“Come on Narin, I’ll help you learn to speak English so you can talk to him properly when he returns, yes?”
The girl’s face lit up, Martha, saying nothing, just kept on walking.
Not there, please not there, not after all I’ve been through…
A young man in an officer’s uniform, standing alone by an open grave in a small windswept churchyard, hands pocketed, narrowed shoulders hunched, back towards the north wind, so little natural shelter up here on the Plain. It’s all done, everyone’s gone, vicar inside the church, putting it all away ready for another day, someone else’s turn. A few spots of rain falling, failing, not having the heart to intrude too much; all seems ash now, the light losing its vigour, dark coruscating from the higher stones around, seeking to link with the black void of the pit in front to swallow all in its shade.
The emptiness within, up here, deeper than that below at his feet, the thread of a promise snaking up from below, entwining his legs, entering his marrow, infinitely elastic, seemingly unbreakable, trailing out behind him as he turns and walks to the lych-gate. He knows what comes next, so many times before, the driving, the motions, the wandering, the returns night after night, the burdens, the
But this time someone’s waiting.
THURSDAY AFTER EASTER
People in the office were looking at him differently now; things just kept happening to him. He’d tried to make a joke of it, such a run of such misfortune had to end with something stunning coming out-of-the-blue to compensate, he said. Even Dager was trying to be pleasant again. Virtually everyone in the office had camped at work overnight and it was clear that similar levels of activity were being repeated in other agency buildings in London and Cheltenham. By mutual understanding the inter-agency sub-committee overseeing this investigation, or series of enquiries, had decided not to brief up the chain until they had had an opportunity to come to some conclusions and prepare actions. Only informing their leaky masters at the very last second, when ready to move. They’d decided to stonewall questions at that morning’s Home Secretaries update; fortunately, the wet cold night across most of the country had dissuaded all but the most hardened troublemakers from taking to the streets, reducing the sense of impending crisis. It was forecast to continue until the weekend at least, good news for all concerned; perhaps their collective luck was changing for the better.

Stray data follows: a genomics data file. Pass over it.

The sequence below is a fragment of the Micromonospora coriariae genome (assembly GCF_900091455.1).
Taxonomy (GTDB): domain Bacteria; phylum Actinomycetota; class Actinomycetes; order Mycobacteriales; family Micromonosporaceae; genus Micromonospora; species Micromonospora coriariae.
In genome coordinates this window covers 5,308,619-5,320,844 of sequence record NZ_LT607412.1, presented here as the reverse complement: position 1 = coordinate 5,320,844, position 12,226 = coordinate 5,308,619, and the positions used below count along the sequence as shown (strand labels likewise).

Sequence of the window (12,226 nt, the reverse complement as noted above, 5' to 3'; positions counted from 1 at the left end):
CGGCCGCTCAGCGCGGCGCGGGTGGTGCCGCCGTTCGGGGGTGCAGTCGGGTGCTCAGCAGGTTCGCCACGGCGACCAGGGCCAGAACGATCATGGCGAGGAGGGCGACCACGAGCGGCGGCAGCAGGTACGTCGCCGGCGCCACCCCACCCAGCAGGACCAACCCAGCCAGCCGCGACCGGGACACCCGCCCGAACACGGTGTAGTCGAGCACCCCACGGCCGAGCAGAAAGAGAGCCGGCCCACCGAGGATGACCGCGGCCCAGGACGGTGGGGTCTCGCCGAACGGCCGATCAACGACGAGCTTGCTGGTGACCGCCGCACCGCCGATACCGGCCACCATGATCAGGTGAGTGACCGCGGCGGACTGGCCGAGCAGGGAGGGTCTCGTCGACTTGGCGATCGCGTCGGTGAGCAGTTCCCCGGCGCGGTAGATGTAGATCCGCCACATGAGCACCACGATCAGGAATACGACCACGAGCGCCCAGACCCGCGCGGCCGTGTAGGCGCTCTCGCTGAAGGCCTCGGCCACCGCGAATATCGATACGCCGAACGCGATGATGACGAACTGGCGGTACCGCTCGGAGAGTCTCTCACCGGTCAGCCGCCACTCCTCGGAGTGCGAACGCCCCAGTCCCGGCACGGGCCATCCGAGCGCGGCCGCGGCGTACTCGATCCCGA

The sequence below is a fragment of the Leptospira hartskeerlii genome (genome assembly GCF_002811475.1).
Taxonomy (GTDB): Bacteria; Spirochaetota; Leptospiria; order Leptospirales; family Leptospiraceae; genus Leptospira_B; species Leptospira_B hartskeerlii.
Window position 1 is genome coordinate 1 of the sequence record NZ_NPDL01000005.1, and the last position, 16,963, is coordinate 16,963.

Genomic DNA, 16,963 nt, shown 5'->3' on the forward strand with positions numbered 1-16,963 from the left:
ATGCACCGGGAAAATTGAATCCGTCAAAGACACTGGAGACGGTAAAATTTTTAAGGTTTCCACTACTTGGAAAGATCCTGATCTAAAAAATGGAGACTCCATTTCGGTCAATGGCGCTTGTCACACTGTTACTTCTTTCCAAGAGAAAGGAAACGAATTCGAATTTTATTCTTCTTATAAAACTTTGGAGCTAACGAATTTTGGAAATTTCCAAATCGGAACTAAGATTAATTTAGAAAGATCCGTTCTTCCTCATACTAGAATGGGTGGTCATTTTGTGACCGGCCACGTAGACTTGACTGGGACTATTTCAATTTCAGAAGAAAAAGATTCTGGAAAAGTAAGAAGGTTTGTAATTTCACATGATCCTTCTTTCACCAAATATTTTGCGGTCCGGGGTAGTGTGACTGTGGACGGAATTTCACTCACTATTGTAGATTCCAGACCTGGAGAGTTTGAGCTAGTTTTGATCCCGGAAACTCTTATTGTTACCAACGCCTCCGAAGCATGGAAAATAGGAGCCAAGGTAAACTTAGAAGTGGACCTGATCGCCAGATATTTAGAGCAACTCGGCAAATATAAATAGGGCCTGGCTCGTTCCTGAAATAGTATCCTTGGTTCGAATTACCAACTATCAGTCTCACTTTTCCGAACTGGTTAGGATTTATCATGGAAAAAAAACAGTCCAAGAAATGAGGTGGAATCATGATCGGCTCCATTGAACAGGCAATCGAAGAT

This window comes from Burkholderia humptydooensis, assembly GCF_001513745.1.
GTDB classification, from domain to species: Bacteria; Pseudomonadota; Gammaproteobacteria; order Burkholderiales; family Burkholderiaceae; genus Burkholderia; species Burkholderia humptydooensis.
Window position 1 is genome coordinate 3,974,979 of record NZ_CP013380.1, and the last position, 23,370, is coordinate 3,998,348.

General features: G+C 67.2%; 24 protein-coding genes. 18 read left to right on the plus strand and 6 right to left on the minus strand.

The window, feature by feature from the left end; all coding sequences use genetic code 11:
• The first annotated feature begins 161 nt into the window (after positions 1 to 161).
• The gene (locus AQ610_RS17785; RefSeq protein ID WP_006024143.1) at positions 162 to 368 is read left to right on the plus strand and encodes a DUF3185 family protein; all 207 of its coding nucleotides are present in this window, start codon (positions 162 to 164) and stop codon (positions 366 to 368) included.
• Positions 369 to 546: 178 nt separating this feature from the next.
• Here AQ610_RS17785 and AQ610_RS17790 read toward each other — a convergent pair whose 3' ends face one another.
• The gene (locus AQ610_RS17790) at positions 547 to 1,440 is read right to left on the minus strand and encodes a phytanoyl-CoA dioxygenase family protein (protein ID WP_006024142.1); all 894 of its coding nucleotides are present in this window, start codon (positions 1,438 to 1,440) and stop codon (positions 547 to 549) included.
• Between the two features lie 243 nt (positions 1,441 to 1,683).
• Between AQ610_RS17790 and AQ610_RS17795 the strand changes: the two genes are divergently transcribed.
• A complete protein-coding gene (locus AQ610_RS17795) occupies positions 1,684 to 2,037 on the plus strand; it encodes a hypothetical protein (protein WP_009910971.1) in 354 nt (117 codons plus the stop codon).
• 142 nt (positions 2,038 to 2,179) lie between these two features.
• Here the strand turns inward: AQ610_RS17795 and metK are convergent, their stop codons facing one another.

He was invited to attend the sub-committee meeting at eleven which would be trying to make sense of the plethora of translated files he had been gifted by his anonymous benefactor, a fact that would surely be the subject of some discussion itself. There were representatives from MI5, GCHQ, SIS, the Met of course, CT Command was heavily represented, the Serious and Organised Crime Agency, some regional forces where the bulk of the names and addresses identified were located, a couple of senior military people, and some others who he didn’t know and who weren’t identified.
He looked around, no ‘Henry’ though.
The Director of MI5 was in the chair, hardly surprising really, though one might have expected the Met to have claimed the right, but the Commissioner wasn’t here either. I wonder if he knows? Naughty question, but he’s seen as political within the agencies.
One of the MI5 ‘oppos’ was standing at a projector screen, running through where everyone had got to so far, but apologising for the fact that things were still moving fast as they cogitated over the information.